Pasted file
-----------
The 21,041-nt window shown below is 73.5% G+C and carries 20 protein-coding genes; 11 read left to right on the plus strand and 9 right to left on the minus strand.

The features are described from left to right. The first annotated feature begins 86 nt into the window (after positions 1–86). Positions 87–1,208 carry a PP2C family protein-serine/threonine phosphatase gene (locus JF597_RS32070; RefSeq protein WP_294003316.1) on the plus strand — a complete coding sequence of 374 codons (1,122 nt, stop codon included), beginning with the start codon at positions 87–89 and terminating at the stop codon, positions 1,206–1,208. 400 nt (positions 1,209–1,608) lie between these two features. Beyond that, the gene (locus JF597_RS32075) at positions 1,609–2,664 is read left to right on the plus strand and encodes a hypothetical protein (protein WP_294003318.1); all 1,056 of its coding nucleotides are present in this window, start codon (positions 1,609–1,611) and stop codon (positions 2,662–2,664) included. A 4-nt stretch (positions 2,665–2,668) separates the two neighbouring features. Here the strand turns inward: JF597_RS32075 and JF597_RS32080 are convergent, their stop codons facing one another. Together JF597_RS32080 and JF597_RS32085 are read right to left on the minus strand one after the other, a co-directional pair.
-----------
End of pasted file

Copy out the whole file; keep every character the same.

The 21,041-nt window shown below is 73.5% G+C and carries 20 protein-coding genes; 11 read left to right on the plus strand and 9 right to left on the minus strand.

The features are described from left to right. The first annotated feature begins 86 nt into the window (after positions 1–86). Positions 87–1,208 carry a PP2C family protein-serine/threonine phosphatase gene (locus JF597_RS32070; RefSeq protein WP_294003316.1) on the plus strand — a complete coding sequence of 374 codons (1,122 nt, stop codon included), beginning with the start codon at positions 87–89 and terminating at the stop codon, positions 1,206–1,208. 400 nt (positions 1,209–1,608) lie between these two features. Beyond that, the gene (locus JF597_RS32075) at positions 1,609–2,664 is read left to right on the plus strand and encodes a hypothetical protein (protein WP_294003318.1); all 1,056 of its coding nucleotides are present in this window, start codon (positions 1,609–1,611) and stop codon (positions 2,662–2,664) included. A 4-nt stretch (positions 2,665–2,668) separates the two neighbouring features. Here the strand turns inward: JF597_RS32075 and JF597_RS32080 are convergent, their stop codons facing one another. Together JF597_RS32080 and JF597_RS32085 are read right to left on the minus strand one after the other, a co-directional pair.